The basic principles of autonumbering are described in Autonumbering. This article describes the peculiarities of autonumbering during simultaneous work of several users.
Let us tackle this issue on the example of catalog (autonumbering is implemented in the same way for other object types).
The autonumbering algorithm is mainly based on the object data stored in a database table. To generate a code, 1C:Enterprise searches the catalog for the maximum code with the specified prefix. As indexing is always supported for "Code" field, the search runs quite fast.
Note that it only searches the existing records. If an object that had the maximum code was deleted, 1C:Enterprise provides this code upon the next request. However, if any object that did not have the maximum code was deleted, or some codes were skipped, 1C:Enterprise never provides the missing codes for new objects. If you want 1C:Enterprise to provide the missing codes, do not use the autonumbering feature. Instead, implement a custom numbering algorithm.
Note that codes are not generated during object creation. Some object creation scenarios actually do not include entering new data. For example, an object can be replicated from another infobase or from an external data source, and in both cases it comes with a code. Consequently, the code generation in such scenarios is just a waste of time because the generated code is immediately overwritten. This is why you need to assign a code explicitly using the SetNewCode() method. However, when an application user opens a new item form, the form extension automatically generates an item code. This is just a service operation supported by the form extension, it is similar to calling the SetNewCode() method in the form opening handler.
Thus, an application developer must call the method that sets a code exactly when it is necessary. Otherwise this would create an unnecessary database call, which might result in unwanted locks. We also recommend that you pay attention to choosing the optimal place for the SetNewCode() call. Calling this method in a transaction can lead to unwanted locks.
To ensure correct numbering in multiuser applications, 1C:Enterprise locks each new code from the moment when it is issued till the moment when an object is written (or when the CatalogObject value is removed from the memory).
//Fragment 1 Object1 = Catalogs.Products.CreateItem(); Object1.SetNewCode(); Message(Object1.Code); //4753 Object2 = Catalogs.Products.CreateItem(); Object2.SetNewCode(); Message(Object2.Code); //4754 //Fragment 2 Object1 = Catalogs.Products.CreateItem(); Object1.SetNewCode(); Message(Object1.Code); //4753 Object1 = Undefined; Object2 = Catalogs.Products.CreateItem(); Object2.SetNewCode(); Message(Object2.Code); //4753 //Fragment 3 Object1 = Catalogs.Products.CreateItem(); Object1.SetNewCode(); Message(Object1.Code); //4753 Object1.Write(); Object2 = Catalogs.Products.CreateItem(); Object2.SetNewCode(); Message(Object2.Code); //4754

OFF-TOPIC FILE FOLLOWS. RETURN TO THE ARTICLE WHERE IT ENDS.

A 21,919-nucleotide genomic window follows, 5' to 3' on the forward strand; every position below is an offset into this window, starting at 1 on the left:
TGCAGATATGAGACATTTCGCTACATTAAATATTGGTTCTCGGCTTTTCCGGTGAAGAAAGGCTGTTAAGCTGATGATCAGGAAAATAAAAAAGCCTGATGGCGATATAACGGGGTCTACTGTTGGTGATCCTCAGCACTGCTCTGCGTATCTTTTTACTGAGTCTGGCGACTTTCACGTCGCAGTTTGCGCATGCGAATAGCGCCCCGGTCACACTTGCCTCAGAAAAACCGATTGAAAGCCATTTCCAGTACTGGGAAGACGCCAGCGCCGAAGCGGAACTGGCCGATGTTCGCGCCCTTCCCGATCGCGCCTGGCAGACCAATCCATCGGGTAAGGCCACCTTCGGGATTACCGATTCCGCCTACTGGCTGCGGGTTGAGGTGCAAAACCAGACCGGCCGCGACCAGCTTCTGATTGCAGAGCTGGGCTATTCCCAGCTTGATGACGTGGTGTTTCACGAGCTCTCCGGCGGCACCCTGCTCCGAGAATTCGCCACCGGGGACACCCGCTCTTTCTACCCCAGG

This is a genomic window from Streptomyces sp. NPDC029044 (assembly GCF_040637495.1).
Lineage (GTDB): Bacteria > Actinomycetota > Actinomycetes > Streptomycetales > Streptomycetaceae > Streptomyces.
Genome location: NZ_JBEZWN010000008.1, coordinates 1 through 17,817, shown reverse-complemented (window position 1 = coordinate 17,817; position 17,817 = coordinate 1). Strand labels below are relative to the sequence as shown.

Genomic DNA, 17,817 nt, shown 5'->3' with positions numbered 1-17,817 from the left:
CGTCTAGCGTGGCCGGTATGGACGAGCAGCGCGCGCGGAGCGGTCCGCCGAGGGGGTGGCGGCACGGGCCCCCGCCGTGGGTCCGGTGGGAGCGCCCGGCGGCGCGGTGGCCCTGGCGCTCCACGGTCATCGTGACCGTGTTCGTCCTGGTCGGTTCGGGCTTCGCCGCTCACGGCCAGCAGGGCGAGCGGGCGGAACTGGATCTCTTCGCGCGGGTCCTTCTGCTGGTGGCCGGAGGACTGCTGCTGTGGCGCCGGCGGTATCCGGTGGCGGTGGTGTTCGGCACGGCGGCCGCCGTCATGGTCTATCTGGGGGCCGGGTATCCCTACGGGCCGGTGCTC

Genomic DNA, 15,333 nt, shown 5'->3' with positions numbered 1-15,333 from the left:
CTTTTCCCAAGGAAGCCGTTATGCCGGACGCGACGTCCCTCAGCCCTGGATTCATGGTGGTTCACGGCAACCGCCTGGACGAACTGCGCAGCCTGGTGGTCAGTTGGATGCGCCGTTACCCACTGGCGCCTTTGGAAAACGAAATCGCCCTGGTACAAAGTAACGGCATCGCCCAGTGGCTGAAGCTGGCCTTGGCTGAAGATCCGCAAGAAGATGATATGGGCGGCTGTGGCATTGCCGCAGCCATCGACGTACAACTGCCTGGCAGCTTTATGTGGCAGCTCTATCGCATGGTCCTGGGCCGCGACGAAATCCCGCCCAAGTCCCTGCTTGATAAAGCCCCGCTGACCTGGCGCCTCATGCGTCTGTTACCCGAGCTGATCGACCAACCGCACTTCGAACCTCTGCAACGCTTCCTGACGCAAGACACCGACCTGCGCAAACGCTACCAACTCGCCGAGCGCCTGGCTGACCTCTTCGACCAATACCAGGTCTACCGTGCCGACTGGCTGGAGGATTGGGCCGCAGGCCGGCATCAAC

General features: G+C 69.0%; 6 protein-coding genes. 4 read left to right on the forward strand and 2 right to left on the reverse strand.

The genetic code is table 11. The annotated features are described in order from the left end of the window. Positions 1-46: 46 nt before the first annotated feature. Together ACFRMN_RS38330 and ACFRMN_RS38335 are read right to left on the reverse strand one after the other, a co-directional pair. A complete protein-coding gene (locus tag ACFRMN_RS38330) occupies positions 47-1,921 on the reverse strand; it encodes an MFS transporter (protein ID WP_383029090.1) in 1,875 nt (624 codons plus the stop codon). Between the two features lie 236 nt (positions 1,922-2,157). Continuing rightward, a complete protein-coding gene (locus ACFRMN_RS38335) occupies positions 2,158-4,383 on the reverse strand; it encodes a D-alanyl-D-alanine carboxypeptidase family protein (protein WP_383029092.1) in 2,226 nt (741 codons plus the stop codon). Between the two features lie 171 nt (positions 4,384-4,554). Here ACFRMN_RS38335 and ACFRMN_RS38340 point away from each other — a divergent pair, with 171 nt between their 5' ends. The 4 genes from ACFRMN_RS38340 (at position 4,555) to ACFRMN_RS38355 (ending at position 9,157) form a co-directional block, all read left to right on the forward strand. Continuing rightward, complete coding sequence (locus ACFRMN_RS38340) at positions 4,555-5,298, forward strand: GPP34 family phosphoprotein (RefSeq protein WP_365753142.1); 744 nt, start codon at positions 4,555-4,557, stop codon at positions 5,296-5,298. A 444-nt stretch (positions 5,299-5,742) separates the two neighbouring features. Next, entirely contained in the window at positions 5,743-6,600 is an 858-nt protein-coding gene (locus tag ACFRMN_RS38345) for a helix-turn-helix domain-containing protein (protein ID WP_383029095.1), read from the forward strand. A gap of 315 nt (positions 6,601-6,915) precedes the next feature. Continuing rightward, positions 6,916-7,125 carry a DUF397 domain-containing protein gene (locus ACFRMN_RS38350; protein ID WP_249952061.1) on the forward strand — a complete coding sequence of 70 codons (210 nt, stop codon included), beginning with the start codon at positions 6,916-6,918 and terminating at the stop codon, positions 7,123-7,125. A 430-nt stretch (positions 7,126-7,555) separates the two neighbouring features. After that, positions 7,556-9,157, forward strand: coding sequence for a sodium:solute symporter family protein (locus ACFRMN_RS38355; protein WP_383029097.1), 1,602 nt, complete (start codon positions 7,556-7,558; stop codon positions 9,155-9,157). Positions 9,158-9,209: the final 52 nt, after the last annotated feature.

In the first script fragment, the autonumbering issues a code to an object stored in the memory and locks this code. When it issues a code to the second object, it skips the locked code.
In the second script fragment, the same code is issued to both objects because the first object is no longer available when the code is issued to the second object. Note that this behavior is defined by setting Objects autonumbering mode configuration property to Release automatically. If this property is not set to Release automatically, the autonumbering does not reuse the first code, it sets code 4754 for Object2.
In the third code, autonumbering issues a different code to the second object because the first object is already written.
In general, the autonumbering searches for the maximum code, generates the next code based on this one, and checks whether this code is locked. If it is locked, it generates the next code and checks whether it is locked. It repeats this step until it finds a free code. Then it sets this code to a new item and locks it.
It is clear that this algorithm is mainly aimed at code generation for interactive data input. If a user starts entering an item in a form and then another user starts entering another item, 1C:Enterprise assigns different codes to these items.
If a catalog uses autonumbering and its code is blank, 1C:Enterprise generates a code when the catalog item is being written. Thus, there is no need to call SetNewcode() method when an item is created from 1C:Enterprise script. However, you might want to use this method to exclude the code generation from the transaction that writes an item.